In 1999, Lloyd Rose of the Washington Post opened his review of The Blair Witch Project by saying, "The Blair Witch Project is the scariest movie I've ever seen. Not the goriest, the grossest, the weirdest, the eeriest, the sickest, the creepiest or the slimiest. Not the most haunting, most disturbing, most horrific, most violent, most beautiful, most dreamlike or most vile. Just flat out the scariest." He said it surpassed even The Texas Chainsaw Massacre, Psycho, Carrie, and Jaws. Whether you agree that Blair Witch Project is scarier than Massacre is subjective, but the little indie's place in film history is not — because just like those other horror classics, when Blair Witch Project came out, no one had ever seen anything like it before.

In a genre that sustains itself by recycling tropes and stereotypes, Blair Witch Project took viewers somewhere they had never been, through its use of found footage. There was a vaguely similar approach used in 1980's Cannibal Holocaust, as well as in Man Bites Dog and Ghostwatch from 1992, but the handicam aesthetic pioneered by Blair Witch Project filmmakers Eduardo Sánchez and Daniel Myrick was a first of its kind. Rose concluded his review by comparing the movie to Orson Welles's War of the Worlds radio broadcast that fooled America into thinking it was actually under siege by aliens. "Like that youthfully impetuous near-hoax, Myrick and Sanchez's movie is a work that plays — with form, technical possibilities, audience expectations and the idea of a show as a magic trick."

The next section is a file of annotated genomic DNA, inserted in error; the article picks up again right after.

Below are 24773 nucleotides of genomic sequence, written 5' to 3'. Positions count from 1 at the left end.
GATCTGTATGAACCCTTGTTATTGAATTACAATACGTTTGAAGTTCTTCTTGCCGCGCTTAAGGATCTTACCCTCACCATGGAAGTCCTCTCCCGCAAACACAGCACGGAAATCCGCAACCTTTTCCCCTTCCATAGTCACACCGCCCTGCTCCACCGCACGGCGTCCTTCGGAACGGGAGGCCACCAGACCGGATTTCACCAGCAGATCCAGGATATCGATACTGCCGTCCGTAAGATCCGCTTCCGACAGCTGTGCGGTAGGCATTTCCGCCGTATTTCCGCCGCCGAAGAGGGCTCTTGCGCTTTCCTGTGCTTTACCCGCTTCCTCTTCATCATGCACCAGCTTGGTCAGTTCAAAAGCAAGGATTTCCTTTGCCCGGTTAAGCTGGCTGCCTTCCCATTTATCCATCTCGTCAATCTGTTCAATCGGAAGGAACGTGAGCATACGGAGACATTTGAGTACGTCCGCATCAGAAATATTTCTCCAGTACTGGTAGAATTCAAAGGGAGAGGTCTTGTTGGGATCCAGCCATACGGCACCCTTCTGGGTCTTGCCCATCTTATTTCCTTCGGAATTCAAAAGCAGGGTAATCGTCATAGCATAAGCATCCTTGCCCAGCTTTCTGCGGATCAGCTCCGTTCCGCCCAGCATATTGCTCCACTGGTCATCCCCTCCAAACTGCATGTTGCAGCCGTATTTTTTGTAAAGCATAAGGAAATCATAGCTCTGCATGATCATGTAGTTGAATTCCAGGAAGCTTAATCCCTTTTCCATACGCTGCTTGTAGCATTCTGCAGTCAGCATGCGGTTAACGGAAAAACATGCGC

And as with any good cinematic magic trick, it spawned a generation of scary movies employing the same sleight of hand. The 1990s lacked the kind of distinct cinematic DNA that was clearly traceable in previous decades. In the post–WWII era there were creature features that played to America's fear of the Other, like The Creature From the Black Lagoon (1954) and Them! (1954). The late 1960s through the 1970s saw boundary-pushing exploitation cinema like The Last House on the Left (1972) and The Texas Chainsaw Massacre (1974) emerge, and the 1980s were defined by the slasher. The '90s produced plenty of great horror, but it didn't have a clear through-line. Then Blair Witch Project happened and found-footage horror exploded, utilizing newly accessible compact-video technology for the first time.